In this article, we will learn how to implement tasks that return a result and run them on an executor using Callable and Future interfaces with the help Executor framework. This post is continuation of previous post where we learned about cached Thread pool

One of the advantages of the Executor framework is that you can run concurrent tasks that return a result. The Java Concurrency API achieves this with the following two interfaces:

Create a class named

Implement the

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How it works...

In this example, we have learned how to use the Callable interface to launch concurrent tasks that return a result. You have implemented the FactorialCalculator class that implements the Callable interface with Integer as the type of the result. Hence, it returns before type of the call() method.

The other important point of this example is in the Main class. You send a Callable object to be executed in an executor using the submit() method. This method receives a Callable object as a parameter and returns a Future object that you can use with two main objectives

get(long timeout, TimeUnit unit): This version of the get method, if the result of the task isn't available, waits for it for the specified time. If the specified period of time passes and the result isn't yet available, the method returns a null value. The TimeUnit class is an enumeration with the following constants: DAYS, HOURS, MICROSECONDS, MILLISECONDS, MINUTES, NANOSECONDS, and SECONDS.

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One of the advantages of the Executor framework is that you can run concurrent tasks that return a result. The Java Concurrency API achieves this with the following two interfaces:

**Callable**: This interface has the call() method. In this method, you have to implement the logic of a task. The Callable interface is a parameterized interface, meaning you have to indicate the type of data the call() method will return.**Future**: This interface has some methods to obtain the result generated by a Callable object and to manage its state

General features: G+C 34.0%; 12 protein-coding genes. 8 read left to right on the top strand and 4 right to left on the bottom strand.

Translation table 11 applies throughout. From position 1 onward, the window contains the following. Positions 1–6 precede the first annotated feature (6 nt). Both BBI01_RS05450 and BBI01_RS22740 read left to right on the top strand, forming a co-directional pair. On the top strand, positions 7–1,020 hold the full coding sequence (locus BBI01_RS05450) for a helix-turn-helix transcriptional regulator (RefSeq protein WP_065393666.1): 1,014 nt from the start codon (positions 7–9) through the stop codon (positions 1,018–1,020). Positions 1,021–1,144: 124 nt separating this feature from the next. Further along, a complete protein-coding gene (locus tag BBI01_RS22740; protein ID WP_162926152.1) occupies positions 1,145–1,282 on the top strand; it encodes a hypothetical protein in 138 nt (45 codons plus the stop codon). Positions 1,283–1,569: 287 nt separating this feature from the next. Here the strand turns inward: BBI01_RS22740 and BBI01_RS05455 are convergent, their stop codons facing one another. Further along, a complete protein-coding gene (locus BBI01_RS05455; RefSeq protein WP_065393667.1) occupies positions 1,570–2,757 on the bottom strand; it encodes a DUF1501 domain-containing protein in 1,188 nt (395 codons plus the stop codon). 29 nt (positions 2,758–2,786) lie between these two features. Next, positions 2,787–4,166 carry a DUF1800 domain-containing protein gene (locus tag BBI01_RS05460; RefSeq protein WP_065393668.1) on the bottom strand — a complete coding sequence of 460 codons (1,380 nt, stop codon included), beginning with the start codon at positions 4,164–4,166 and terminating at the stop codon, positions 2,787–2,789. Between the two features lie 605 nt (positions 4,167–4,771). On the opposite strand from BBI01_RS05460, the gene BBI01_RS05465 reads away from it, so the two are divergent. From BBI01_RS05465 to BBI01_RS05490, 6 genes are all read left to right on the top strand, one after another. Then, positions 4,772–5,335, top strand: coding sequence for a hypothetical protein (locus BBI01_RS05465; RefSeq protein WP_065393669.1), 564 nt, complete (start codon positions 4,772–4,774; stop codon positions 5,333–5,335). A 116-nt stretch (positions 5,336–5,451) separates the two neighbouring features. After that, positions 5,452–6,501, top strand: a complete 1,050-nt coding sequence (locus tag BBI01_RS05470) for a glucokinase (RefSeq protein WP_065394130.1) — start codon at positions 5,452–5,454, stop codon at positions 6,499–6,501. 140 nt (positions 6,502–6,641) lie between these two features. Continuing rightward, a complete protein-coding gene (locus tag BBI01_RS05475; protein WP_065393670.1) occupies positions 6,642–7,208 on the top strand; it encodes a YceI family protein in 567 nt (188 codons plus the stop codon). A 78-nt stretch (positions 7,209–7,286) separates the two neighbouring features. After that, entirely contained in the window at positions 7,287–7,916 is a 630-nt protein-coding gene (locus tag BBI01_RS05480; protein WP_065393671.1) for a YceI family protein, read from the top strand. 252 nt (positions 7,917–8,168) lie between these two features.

Create a class named

**FactCalculator**that implements the Callable interface parameterized with the Integer typeImplement the

**Main**class**Output**Number of completed task : 0

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Main result :

Result of Task: 0 2

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Result of Task: 4 362880

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Result of Task: 7 24

Result of Task: 8 40320

Result of Task: 9 40320

How it works...

In this example, we have learned how to use the Callable interface to launch concurrent tasks that return a result. You have implemented the FactorialCalculator class that implements the Callable interface with Integer as the type of the result. Hence, it returns before type of the call() method.

The other important point of this example is in the Main class. You send a Callable object to be executed in an executor using the submit() method. This method receives a Callable object as a parameter and returns a Future object that you can use with two main objectives

- You can control the status of the task: you can cancel the task and check if it has finished. For this purpose, you have used the isDone() method to check if the tasks had finished.
- You can get the result returned by the call() method. For this purpose, you have used the get() method. This method waits until the Callable object has finished the execution of the call() method and has returned its result. If the thread is interrupted while the get() method is waiting for the result, it throws an InterruptedException exception. If the call() method throws an exception, this method throws an ExecutionException exception.

There's more...

When you call the get() method of a Future object and the task controlled by this object hasn't finished yet, the method blocks until the task finishes. The Future interface provides another version of the get() method.

get(long timeout, TimeUnit unit): This version of the get method, if the result of the task isn't available, waits for it for the specified time. If the specified period of time passes and the result isn't yet available, the method returns a null value. The TimeUnit class is an enumeration with the following constants: DAYS, HOURS, MICROSECONDS, MILLISECONDS, MINUTES, NANOSECONDS, and SECONDS.

That's all. Thanks for reading this and if you found this article useful, I would like to see your appreciation in the form of comments.

If you know anyone who has started learning Java, why not help them out! Just share this post with them. Thanks for studying today!...